Going Camping

Wisconsin state park campgrounds officially open on June 10th at reduced capacity.  Camping is by reservation only, and check-in will be self-serve. 

I have a feeling that it will be almost impossible to get a reservation on weekends.  Also, the reservation fee on top of Wisconsin's fairly expensive camping fees doesn't make me to too excited to sign up.  But...I suspect that it will relieve some pressure on some of the other camping opportunities that should be opening up soon--National forest campgrounds. 

For this first trip of the summer, the plan is to camp on Julia's brother's property up north.  Scott has a cabin on a small lake not too far from Rhinelander.  We stayed there quite often when he was married and from time to time since his divorce, but I haven't been up there since buying the Scamp. He has a lot of lake frontage on a sloping lot. Scott assures me that he has a flat spot to park on.  I hope so.  I don't have any back-up plan.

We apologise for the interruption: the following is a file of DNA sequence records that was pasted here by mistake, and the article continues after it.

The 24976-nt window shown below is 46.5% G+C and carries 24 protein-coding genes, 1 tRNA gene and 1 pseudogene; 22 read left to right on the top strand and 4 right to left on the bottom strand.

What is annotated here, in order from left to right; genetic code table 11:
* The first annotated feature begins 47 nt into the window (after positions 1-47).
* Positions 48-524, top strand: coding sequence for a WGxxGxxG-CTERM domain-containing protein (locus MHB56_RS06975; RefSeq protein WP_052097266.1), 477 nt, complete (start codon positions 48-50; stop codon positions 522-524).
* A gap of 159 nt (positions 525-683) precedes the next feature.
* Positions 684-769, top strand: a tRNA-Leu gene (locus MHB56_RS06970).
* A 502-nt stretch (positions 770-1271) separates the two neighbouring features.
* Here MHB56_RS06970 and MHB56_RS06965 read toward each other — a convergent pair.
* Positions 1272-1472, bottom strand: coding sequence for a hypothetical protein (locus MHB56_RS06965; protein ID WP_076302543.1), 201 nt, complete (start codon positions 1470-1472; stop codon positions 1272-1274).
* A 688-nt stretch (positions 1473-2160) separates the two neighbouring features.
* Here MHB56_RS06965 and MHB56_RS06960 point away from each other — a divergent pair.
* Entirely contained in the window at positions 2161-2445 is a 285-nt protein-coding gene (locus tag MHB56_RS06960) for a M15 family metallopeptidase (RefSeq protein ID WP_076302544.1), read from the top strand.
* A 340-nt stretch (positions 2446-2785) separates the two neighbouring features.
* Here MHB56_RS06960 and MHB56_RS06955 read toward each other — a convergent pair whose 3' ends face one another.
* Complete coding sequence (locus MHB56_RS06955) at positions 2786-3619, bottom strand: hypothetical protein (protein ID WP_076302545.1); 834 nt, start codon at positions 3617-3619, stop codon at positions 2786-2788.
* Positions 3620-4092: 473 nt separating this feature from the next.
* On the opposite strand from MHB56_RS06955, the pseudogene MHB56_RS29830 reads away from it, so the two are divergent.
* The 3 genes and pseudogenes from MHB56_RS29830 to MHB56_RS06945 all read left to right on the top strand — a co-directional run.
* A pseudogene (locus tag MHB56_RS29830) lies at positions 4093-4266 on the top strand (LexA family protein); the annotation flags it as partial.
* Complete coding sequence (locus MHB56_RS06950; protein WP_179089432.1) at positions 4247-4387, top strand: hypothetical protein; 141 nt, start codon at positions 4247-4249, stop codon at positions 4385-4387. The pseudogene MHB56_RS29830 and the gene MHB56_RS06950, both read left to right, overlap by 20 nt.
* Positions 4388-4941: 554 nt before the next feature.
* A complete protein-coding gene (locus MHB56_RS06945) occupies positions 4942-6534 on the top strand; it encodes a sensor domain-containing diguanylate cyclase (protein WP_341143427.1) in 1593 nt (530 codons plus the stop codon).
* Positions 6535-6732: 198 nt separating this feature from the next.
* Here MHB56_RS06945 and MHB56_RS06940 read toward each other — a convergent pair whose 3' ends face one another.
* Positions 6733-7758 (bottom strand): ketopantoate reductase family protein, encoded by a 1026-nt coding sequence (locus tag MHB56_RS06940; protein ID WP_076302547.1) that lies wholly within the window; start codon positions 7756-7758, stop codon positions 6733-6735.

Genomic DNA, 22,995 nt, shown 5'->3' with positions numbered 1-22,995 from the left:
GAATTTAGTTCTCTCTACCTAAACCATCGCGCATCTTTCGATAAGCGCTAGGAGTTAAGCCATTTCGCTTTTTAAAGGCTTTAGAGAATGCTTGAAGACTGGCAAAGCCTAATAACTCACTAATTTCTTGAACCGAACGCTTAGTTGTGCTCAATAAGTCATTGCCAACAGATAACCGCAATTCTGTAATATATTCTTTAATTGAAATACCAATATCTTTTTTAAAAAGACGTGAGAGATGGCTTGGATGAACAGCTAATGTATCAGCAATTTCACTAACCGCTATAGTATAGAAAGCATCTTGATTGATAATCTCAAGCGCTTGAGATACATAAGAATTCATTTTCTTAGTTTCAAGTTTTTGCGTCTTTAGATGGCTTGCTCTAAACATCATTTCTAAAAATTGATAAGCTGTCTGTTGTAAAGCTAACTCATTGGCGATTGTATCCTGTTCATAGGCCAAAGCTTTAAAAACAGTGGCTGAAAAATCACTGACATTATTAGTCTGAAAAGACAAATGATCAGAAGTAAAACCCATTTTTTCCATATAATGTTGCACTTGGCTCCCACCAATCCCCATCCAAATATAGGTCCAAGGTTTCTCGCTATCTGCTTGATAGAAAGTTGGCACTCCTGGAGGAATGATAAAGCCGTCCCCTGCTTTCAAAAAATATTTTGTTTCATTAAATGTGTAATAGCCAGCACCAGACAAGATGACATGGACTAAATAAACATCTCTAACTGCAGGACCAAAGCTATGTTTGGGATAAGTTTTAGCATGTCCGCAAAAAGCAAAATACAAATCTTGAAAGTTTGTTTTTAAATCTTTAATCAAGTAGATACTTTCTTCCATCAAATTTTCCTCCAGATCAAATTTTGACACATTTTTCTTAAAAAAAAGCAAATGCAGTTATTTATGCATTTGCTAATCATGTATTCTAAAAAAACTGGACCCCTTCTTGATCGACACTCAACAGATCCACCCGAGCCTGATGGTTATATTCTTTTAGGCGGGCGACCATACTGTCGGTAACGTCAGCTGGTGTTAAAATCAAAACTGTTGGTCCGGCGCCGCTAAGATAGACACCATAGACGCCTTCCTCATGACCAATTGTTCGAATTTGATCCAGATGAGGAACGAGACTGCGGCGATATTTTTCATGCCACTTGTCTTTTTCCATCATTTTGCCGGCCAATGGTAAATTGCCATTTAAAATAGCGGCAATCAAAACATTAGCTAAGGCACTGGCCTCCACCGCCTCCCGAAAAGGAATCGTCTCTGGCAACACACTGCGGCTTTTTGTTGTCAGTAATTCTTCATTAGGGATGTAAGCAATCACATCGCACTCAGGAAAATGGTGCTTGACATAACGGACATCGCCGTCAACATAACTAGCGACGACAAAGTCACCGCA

Julia will drive separately and meet me up there after she finishes work. After a couple of days, she will head home.  One of my goals is to scout out some potential dispersed sites and/or primitive primitive campgrounds on national forest and county forest land.  If that's successful, I'll stay a couple of days longer.

This week, we celebrated Allie's 23rd birthday. 

My sourdough bread turned out great.  I've been having trouble working with wet dough, and I found a technique that helps with that issue:  flouring the top of the dough, flipping it over, and then turning the sticky dough into itself for shaping.

The weather has turned hot, so Callie and I have moved our hikes to sunrise.

The warming up of the weather means that my farmer neighbor no longer needs steers in his barn to keep the water spigot from freezing. This time of year, he moves half of his animals across the road, putting them on a hillside at the end of my front yard.  I like having them around. 

It's a small farm, and this farmer is definitely "old school."  Davey is about 70 years old and works like a dog, due to broken down equipment and limited resources.  His 40 acres is either too hilly or too wet.  I've never heard him complain.  This is his retirement job after working years as a gravel truck driver.  He inherited the family property from his mother.


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